volume = "46",
pages = "90--102",
journal = "International Journal of Biochemistry and Cell Biology",
issn = "1357-2725",
publisher = "Elsevier Limited",
number = "1",

}

Making surrogate β-cells from mesenchymal stromal cells : Perspectives and future endeavors. / Bhonde, Ramesh R.; Sheshadri, Preethi; Sharma, Shikha; Kumar, Anujith.

In: International Journal of Biochemistry and Cell Biology, Vol. 46, No. 1, 01.2014, p. 90-102.

Research output: Contribution to journalReview article

TY - JOUR

T1 - Making surrogate β-cells from mesenchymal stromal cells

T2 - Perspectives and future endeavors

AU - Bhonde, Ramesh R.

AU - Sheshadri, Preethi

AU - Sharma, Shikha

AU - Kumar, Anujith

PY - 2014/1

Y1 - 2014/1

N2 - Generation of surrogate β-cells is the need of the day to compensate the short supply of islets for transplantation to diabetic patients requiring daily shots of insulin. Over the years several sources of stem cells have been claimed to cater to the need of insulin producing cells. These include human embryonic stem cells, induced pluripotent stem cells, human perinatal tissues such as amnion, placenta, umbilical cord and postnatal tissues involving adipose tissue, bone marrow, blood monocytes, cord blood, dental pulp, endometrium, liver, labia minora dermis-derived fibroblasts and pancreas. Despite the availability of such heterogonous sources, there is no substantial breakthrough in selecting and implementing an ideal source for generating large number of stable insulin producing cells. Although the progress in derivation of β-cell like cells from embryonic stem cells has taken a greater leap, their application is limited due to controversy surrounding the destruction of human embryo and immune rejection. Since multipotent mesenchymal stromal cells are free of ethical and immunological complications, they could provide unprecedented opportunity as starting material to derive insulin secreting cells. The main focus of this review is to discuss the merits and demerits of MSCs obtained from human peri- and post-natal tissue sources to yield abundant glucose responsive insulin producing cells as ideal candidates for prospective stem cell therapy to treat diabetes.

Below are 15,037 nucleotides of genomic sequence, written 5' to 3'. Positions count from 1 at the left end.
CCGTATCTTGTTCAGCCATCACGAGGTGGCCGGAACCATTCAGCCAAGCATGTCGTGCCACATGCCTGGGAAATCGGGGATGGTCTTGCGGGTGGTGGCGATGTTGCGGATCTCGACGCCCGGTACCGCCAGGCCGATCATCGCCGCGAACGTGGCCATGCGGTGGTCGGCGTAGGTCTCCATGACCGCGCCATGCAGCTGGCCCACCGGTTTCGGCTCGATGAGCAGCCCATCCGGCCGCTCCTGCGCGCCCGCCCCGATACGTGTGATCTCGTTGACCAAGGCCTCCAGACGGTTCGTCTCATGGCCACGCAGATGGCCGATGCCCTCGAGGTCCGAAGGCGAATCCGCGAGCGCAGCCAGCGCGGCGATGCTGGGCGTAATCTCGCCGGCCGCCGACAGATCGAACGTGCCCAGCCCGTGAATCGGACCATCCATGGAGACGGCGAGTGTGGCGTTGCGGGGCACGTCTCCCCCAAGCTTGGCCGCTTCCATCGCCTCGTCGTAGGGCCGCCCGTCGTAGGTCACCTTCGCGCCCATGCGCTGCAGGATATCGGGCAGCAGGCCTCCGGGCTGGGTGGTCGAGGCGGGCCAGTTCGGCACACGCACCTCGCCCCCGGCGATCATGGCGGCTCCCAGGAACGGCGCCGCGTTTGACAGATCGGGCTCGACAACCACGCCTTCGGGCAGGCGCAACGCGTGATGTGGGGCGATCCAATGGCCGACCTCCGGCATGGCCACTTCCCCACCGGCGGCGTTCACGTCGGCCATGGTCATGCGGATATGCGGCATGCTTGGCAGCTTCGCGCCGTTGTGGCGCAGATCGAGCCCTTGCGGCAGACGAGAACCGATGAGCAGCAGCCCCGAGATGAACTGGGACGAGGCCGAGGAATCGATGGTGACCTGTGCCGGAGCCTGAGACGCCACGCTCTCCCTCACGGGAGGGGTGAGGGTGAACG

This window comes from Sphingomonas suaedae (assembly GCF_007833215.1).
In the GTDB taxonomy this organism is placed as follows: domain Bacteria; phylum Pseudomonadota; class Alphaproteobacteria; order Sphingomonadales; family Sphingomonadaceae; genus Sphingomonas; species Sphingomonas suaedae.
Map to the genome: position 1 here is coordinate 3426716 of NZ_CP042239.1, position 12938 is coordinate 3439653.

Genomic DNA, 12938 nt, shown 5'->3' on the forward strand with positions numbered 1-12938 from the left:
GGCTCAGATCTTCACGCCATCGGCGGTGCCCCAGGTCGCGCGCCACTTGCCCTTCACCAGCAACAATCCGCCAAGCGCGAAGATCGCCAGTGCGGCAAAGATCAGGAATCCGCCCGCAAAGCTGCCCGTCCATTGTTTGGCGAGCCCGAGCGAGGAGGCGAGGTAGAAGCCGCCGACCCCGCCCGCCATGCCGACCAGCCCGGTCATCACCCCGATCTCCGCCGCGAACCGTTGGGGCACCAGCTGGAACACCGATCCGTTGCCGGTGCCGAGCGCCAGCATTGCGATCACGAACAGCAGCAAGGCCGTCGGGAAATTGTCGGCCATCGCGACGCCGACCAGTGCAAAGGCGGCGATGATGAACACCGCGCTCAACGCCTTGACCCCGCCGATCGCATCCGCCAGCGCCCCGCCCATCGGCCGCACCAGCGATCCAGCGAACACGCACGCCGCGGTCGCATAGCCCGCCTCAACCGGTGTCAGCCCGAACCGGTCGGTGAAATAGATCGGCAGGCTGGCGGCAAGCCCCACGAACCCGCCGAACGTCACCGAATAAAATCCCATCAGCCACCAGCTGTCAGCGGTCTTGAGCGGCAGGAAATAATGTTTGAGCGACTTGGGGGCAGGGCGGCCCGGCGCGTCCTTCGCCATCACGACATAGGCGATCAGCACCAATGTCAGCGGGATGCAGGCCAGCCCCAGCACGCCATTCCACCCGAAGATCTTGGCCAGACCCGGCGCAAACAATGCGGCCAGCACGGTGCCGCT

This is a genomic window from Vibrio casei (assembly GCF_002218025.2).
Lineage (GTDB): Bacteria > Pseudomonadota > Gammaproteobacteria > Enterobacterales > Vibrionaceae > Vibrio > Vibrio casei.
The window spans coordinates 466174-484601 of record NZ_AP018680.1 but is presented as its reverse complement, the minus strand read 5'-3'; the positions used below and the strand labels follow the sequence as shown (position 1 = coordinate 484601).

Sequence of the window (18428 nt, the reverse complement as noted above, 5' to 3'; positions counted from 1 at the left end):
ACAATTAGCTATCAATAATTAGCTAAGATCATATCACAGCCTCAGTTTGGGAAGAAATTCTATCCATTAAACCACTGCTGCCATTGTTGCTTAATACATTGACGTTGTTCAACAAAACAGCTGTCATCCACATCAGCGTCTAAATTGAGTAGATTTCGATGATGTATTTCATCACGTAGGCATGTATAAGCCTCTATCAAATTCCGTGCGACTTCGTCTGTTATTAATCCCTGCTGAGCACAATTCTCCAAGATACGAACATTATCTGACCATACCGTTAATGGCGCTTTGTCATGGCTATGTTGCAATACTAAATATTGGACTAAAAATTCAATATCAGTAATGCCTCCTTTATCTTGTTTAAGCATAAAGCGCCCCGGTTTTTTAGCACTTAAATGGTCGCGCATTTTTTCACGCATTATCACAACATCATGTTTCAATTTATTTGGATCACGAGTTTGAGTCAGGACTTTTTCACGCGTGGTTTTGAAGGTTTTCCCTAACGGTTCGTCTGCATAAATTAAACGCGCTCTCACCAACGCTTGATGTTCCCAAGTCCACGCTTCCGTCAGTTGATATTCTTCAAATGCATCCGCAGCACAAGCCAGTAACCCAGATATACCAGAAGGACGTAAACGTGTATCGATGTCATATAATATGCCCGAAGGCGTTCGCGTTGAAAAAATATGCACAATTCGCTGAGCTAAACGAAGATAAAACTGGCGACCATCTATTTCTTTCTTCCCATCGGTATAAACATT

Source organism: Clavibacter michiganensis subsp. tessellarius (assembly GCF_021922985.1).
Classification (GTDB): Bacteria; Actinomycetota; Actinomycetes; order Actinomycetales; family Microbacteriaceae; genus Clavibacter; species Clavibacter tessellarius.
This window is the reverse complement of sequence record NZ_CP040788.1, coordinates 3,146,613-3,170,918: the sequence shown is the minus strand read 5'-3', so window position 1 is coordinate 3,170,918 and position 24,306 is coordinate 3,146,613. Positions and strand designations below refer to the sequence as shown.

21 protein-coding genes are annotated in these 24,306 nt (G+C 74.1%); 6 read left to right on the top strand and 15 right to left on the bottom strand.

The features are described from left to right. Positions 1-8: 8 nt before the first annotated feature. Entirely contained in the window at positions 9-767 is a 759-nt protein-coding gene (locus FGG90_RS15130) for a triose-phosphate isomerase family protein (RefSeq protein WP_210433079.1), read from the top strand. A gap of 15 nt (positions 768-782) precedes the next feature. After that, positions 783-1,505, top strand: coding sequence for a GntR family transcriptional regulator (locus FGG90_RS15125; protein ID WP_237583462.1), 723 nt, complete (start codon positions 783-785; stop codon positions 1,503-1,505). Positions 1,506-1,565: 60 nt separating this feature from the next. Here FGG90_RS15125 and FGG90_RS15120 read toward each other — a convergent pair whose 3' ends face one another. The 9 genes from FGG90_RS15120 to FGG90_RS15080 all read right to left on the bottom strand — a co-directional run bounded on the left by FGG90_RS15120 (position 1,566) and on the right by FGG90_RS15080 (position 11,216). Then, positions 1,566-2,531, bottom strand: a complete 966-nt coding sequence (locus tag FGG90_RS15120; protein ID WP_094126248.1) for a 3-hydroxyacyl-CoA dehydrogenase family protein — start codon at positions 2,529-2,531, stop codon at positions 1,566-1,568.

AB - Generation of surrogate β-cells is the need of the day to compensate the short supply of islets for transplantation to diabetic patients requiring daily shots of insulin. Over the years several sources of stem cells have been claimed to cater to the need of insulin producing cells. These include human embryonic stem cells, induced pluripotent stem cells, human perinatal tissues such as amnion, placenta, umbilical cord and postnatal tissues involving adipose tissue, bone marrow, blood monocytes, cord blood, dental pulp, endometrium, liver, labia minora dermis-derived fibroblasts and pancreas. Despite the availability of such heterogonous sources, there is no substantial breakthrough in selecting and implementing an ideal source for generating large number of stable insulin producing cells. Although the progress in derivation of β-cell like cells from embryonic stem cells has taken a greater leap, their application is limited due to controversy surrounding the destruction of human embryo and immune rejection. Since multipotent mesenchymal stromal cells are free of ethical and immunological complications, they could provide unprecedented opportunity as starting material to derive insulin secreting cells. The main focus of this review is to discuss the merits and demerits of MSCs obtained from human peri- and post-natal tissue sources to yield abundant glucose responsive insulin producing cells as ideal candidates for prospective stem cell therapy to treat diabetes.

UR - http://www.scopus.com/inward/record.url?scp=84890028888&partnerID=8YFLogxK

UR - http://www.scopus.com/inward/citedby.url?scp=84890028888&partnerID=8YFLogxK

U2 - 10.1016/j.biocel.2013.11.006

DO - 10.1016/j.biocel.2013.11.006

M3 - Review article

C2 - 24275096

AN - SCOPUS:84890028888

VL - 46

SP - 90

EP - 102

JO - International Journal of Biochemistry and Cell Biology

JF - International Journal of Biochemistry and Cell Biology

SN - 1357-2725

IS - 1

ER -